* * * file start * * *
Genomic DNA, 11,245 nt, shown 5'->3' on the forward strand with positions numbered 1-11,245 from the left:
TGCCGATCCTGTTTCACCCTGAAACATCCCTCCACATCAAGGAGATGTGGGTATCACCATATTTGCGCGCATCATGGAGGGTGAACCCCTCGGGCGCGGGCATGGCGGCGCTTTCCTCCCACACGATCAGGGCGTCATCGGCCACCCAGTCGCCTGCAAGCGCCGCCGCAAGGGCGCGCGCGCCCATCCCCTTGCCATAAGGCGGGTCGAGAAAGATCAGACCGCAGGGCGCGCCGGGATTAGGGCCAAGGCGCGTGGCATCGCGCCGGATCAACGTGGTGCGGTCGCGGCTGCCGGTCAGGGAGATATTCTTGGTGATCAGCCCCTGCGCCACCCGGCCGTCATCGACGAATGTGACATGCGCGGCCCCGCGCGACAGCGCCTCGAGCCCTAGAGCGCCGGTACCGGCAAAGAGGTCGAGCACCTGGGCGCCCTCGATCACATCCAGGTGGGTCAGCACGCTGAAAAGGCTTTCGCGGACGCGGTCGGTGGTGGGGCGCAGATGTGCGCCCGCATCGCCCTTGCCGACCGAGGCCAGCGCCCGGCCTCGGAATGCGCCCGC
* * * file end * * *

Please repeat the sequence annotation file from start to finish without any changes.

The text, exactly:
Genomic DNA, 11,245 nt, shown 5'->3' on the forward strand with positions numbered 1-11,245 from the left:
TGCCGATCCTGTTTCACCCTGAAACATCCCTCCACATCAAGGAGATGTGGGTATCACCATATTTGCGCGCATCATGGAGGGTGAACCCCTCGGGCGCGGGCATGGCGGCGCTTTCCTCCCACACGATCAGGGCGTCATCGGCCACCCAGTCGCCTGCAAGCGCCGCCGCAAGGGCGCGCGCGCCCATCCCCTTGCCATAAGGCGGGTCGAGAAAGATCAGACCGCAGGGCGCGCCGGGATTAGGGCCAAGGCGCGTGGCATCGCGCCGGATCAACGTGGTGCGGTCGCGGCTGCCGGTCAGGGAGATATTCTTGGTGATCAGCCCCTGCGCCACCCGGCCGTCATCGACGAATGTGACATGCGCGGCCCCGCGCGACAGCGCCTCGAGCCCTAGAGCGCCGGTACCGGCAAAGAGGTCGAGCACCTGGGCGCCCTCGATCACATCCAGGTGGGTCAGCACGCTGAAAAGGCTTTCGCGGACGCGGTCGGTGGTGGGGCGCAGATGTGCGCCCGCATCGCCCTTGCCGACCGAGGCCAGCGCCCGGCCTCGGAATGCGCCCGC